On September 26, the Atlantic Council’s South Asia Center held a public discussion on “Challenges Facing Pakistan’ Economy,” with Dr. Abdul Hafeez Shaikh, finance minister of Pakistan.

Two years have passed since Pakistan Prime Minister Yousaf Raza Gilani announced his government’s goals of “dialogue, development and deterrence” at the World Economic Forum. However, the government of Pakistan still struggles to address political, social, and economic challenges facing its people. With increasing violence within its borders and a deepening tension in its relationship with the US, the need for the government to push through an effective economic policy remains more urgent than ever. However, skepticism over its ability to do so remains.

Dr. Abdul Hafeez Shaikh, a renowned economist who assumed the role of Pakistan’s minister of finance in March 2010, addressed critical challenges facing Pakistan’s economy, the consequences of economic failure in the region, and the initiatives the civilian government and the international community are taking to ensure economic stability and increase confidence from within.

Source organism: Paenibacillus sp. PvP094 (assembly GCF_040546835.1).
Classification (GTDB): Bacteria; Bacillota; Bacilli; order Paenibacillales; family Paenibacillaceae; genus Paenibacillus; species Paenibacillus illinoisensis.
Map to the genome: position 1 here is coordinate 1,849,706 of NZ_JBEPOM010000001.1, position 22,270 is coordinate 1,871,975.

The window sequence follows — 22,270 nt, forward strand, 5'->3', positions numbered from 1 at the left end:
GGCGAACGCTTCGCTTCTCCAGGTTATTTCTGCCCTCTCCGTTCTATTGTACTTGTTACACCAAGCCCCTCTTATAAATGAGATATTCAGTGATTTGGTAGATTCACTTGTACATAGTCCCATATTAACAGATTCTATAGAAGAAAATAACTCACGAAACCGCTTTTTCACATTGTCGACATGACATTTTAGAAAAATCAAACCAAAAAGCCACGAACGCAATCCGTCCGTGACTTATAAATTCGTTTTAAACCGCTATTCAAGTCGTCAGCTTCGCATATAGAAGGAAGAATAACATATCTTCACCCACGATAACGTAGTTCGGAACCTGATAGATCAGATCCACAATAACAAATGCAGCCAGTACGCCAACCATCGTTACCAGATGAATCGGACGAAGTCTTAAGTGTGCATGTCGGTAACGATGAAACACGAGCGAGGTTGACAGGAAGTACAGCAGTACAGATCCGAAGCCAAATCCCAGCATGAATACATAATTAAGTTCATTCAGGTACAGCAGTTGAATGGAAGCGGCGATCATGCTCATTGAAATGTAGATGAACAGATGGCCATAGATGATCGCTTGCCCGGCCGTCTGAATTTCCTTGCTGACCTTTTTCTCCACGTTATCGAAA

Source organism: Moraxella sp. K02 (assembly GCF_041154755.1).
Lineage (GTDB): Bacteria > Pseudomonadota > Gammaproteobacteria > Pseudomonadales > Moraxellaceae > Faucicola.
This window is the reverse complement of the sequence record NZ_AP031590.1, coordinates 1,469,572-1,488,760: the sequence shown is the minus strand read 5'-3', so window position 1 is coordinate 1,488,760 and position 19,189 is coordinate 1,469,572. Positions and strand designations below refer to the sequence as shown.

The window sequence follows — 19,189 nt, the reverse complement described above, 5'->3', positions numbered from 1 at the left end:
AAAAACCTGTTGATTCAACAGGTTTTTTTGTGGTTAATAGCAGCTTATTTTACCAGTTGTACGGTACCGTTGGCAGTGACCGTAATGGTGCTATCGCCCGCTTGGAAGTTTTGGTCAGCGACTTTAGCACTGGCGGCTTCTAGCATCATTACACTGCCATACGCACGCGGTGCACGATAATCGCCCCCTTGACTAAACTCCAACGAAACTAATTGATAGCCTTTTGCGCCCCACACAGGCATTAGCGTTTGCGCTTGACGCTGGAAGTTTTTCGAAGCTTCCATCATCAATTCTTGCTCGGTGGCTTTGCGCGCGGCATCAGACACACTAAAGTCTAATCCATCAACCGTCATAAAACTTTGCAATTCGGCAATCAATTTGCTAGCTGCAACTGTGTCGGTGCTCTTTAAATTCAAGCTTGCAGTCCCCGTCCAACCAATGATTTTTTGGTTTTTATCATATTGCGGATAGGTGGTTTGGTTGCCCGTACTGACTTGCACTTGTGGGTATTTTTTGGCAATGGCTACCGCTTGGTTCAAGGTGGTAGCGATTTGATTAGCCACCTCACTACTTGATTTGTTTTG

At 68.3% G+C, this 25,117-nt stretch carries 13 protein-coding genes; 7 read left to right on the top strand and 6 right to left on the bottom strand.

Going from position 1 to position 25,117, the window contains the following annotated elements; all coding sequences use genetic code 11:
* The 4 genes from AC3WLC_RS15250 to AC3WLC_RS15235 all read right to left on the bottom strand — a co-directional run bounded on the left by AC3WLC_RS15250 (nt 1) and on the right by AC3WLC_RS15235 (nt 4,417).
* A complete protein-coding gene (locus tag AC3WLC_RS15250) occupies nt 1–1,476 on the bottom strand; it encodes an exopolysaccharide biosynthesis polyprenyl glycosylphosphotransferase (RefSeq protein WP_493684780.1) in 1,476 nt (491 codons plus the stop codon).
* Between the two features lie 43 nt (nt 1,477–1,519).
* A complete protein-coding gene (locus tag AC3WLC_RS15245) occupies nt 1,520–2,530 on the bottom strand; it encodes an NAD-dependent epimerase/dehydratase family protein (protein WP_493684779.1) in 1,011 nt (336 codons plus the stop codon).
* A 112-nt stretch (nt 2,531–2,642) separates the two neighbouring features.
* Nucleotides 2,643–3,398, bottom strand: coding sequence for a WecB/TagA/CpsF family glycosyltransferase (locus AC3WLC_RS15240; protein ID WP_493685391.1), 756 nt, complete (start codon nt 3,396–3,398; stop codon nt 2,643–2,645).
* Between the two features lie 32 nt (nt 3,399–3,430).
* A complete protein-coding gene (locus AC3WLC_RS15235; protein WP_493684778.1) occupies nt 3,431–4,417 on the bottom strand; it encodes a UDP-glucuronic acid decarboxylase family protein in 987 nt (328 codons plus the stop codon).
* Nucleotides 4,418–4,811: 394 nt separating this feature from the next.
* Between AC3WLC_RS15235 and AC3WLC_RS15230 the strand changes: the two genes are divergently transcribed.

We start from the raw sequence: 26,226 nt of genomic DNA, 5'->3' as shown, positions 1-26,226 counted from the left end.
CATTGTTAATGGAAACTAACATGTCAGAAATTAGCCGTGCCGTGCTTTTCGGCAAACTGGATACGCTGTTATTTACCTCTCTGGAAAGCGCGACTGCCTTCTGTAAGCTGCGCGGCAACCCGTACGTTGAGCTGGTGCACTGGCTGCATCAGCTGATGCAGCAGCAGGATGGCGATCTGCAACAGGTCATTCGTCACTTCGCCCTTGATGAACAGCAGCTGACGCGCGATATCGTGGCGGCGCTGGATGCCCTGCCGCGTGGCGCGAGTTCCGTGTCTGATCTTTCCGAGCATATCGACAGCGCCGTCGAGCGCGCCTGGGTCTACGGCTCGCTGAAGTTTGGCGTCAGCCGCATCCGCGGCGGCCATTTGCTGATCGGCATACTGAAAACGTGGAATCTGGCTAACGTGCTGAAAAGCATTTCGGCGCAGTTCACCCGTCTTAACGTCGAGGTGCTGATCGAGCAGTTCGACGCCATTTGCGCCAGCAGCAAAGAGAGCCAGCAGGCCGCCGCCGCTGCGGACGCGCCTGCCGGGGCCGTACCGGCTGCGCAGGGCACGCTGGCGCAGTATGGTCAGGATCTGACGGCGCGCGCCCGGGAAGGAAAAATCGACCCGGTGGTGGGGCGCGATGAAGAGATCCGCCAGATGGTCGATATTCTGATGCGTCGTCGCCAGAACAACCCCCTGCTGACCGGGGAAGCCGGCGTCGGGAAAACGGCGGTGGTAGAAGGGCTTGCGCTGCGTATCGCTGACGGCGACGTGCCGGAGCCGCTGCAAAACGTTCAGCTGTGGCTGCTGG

Dr. Shaikh has over thirty years of experience in economic policymaking, management and implementation. Prior to assuming the role of finance minister, he served as the federal minister for privatisation and investment, and as chairman of the board of the Pakistan Privatisation Commission. Before joining the federal government as advisor to the prime minister, he served in the Sindh provincial government as minister for finance, planning and development. At the World Bank, Dr. Shaikh was the country head for Saudi Arabia and has advised more than eighteen countries on economic affairs. Previous to working at the World Bank, he worked at Harvard University in Cambridge, Massachusetts. He has a PhD in economics from Boston University and has authored publications, such as Argentina’s Privatisation Program.

A discussion with

Abdul Hafeez Shaikh
Finance Minister
Ministry of Finance, Government Pakistan

Moderated by

Zubair Iqbal
Scholar, Middle East Institute, Washington DC
Former Assistant Director, Middle East and Central Asia Department, International Monetary Fund 

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